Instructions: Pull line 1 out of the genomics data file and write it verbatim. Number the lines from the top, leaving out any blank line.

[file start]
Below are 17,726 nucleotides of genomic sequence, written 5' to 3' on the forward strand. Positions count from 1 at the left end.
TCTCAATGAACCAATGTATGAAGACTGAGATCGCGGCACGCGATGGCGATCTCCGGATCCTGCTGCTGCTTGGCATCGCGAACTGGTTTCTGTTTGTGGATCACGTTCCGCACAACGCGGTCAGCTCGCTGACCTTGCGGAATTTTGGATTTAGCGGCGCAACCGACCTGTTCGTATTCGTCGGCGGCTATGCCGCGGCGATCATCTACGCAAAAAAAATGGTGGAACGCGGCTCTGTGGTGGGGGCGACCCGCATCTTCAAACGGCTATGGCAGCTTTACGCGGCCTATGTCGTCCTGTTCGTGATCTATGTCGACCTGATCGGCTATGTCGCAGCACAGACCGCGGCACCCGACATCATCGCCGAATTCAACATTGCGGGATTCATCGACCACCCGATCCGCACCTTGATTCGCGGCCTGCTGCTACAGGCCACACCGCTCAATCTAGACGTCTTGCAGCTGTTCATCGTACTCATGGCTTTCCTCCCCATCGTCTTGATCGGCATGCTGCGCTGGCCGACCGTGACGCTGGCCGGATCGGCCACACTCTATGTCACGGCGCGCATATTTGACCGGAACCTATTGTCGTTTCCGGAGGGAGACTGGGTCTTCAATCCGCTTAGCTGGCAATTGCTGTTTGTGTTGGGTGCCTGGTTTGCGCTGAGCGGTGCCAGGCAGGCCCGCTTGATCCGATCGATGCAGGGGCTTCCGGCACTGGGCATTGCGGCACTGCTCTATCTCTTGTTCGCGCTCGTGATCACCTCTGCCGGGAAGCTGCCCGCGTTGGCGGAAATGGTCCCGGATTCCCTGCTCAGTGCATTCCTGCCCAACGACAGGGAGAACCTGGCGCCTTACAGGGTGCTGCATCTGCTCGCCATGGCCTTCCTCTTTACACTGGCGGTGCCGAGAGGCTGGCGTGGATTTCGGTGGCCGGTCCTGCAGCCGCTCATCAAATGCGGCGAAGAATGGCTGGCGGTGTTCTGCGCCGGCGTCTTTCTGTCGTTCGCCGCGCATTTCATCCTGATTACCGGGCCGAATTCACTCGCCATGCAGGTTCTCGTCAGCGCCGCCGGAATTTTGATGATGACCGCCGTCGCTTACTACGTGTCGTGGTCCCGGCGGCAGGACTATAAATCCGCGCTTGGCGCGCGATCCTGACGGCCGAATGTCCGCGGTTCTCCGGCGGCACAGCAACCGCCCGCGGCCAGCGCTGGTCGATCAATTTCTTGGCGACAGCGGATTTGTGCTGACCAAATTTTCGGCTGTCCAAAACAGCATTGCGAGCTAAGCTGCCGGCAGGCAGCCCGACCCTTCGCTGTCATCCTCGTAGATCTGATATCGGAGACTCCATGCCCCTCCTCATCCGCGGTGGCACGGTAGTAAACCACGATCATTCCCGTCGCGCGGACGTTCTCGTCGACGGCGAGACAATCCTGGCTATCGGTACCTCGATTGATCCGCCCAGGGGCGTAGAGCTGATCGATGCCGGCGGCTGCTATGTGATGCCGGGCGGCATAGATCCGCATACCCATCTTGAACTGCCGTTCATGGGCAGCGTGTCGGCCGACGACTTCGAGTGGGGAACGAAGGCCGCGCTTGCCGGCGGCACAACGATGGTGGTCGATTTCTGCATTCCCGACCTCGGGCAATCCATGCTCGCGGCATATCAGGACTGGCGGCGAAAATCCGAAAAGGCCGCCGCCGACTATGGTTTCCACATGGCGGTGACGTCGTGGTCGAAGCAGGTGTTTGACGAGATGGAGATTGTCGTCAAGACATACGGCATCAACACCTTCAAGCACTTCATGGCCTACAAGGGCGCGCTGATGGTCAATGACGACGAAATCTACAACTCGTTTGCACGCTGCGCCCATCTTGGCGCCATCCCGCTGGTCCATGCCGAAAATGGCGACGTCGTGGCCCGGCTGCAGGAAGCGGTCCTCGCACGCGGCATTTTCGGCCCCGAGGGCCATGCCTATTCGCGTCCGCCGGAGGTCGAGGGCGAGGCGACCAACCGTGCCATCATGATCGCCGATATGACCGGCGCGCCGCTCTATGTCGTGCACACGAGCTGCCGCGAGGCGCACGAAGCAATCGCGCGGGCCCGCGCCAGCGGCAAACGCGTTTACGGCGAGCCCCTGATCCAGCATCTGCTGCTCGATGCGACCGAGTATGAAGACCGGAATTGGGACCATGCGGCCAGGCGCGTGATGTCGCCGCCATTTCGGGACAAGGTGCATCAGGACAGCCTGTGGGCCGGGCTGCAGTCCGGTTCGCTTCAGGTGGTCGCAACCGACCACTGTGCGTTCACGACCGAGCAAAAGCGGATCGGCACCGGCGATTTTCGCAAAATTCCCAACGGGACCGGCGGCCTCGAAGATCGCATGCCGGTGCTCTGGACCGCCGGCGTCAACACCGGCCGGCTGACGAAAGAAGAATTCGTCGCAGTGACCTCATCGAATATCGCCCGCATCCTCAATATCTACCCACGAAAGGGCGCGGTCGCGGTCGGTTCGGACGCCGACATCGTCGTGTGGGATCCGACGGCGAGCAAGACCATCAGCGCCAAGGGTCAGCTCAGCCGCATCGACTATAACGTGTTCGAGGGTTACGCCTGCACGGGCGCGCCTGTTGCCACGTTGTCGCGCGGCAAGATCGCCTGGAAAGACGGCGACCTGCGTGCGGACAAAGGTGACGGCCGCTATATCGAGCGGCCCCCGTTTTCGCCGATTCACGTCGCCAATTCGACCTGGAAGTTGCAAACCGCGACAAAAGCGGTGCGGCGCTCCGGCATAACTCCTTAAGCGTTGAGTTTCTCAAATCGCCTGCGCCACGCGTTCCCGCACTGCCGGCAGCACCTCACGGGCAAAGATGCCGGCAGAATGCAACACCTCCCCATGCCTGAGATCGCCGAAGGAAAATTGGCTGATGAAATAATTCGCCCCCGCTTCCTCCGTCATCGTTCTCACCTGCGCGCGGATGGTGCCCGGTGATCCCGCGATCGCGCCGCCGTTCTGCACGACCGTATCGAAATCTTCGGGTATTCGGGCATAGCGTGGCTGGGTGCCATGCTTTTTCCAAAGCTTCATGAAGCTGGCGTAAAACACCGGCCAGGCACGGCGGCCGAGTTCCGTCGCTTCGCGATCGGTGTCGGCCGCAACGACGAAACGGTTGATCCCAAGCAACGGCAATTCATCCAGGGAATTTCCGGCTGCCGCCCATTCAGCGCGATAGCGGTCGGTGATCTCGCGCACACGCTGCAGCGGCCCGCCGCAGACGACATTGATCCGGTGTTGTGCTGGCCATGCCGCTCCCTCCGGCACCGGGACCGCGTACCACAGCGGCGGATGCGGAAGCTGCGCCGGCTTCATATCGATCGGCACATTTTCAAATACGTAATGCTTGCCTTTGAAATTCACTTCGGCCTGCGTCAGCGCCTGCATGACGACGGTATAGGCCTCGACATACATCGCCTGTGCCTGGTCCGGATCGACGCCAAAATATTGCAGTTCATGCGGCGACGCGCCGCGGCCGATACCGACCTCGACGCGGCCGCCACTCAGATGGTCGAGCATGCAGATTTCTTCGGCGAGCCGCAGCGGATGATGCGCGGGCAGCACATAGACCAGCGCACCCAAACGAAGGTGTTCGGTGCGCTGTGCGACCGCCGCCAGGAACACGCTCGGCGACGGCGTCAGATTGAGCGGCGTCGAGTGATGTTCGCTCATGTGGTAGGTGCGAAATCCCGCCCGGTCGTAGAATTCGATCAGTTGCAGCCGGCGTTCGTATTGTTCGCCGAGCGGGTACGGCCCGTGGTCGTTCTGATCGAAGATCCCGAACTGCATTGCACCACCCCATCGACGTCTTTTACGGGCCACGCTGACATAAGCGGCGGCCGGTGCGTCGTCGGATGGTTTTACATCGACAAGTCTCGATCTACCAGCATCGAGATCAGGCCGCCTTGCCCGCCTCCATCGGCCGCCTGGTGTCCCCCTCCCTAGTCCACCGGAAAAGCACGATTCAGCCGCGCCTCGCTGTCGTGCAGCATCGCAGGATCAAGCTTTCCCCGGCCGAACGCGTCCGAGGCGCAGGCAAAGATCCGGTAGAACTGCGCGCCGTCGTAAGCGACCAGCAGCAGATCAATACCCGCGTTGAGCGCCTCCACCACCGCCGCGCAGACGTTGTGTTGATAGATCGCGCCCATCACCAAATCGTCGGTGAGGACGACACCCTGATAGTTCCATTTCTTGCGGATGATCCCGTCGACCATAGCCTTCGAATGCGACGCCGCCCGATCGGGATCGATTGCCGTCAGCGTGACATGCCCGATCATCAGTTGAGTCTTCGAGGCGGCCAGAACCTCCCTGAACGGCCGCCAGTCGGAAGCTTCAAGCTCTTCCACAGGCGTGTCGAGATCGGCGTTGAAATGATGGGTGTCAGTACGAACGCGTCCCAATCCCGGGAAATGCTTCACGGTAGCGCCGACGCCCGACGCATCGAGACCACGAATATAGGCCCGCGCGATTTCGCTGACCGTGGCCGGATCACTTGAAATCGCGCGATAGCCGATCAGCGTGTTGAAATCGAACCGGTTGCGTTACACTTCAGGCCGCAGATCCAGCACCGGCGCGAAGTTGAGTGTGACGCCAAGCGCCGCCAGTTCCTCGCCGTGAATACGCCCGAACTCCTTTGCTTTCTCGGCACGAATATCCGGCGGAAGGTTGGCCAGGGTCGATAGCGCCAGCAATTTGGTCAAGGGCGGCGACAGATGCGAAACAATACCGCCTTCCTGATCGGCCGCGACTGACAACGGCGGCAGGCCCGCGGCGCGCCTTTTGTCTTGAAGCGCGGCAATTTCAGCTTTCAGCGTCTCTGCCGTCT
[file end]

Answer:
Below are 17,726 nucleotides of genomic sequence, written 5' to 3' on the forward strand. Positions count from 1 at the left end.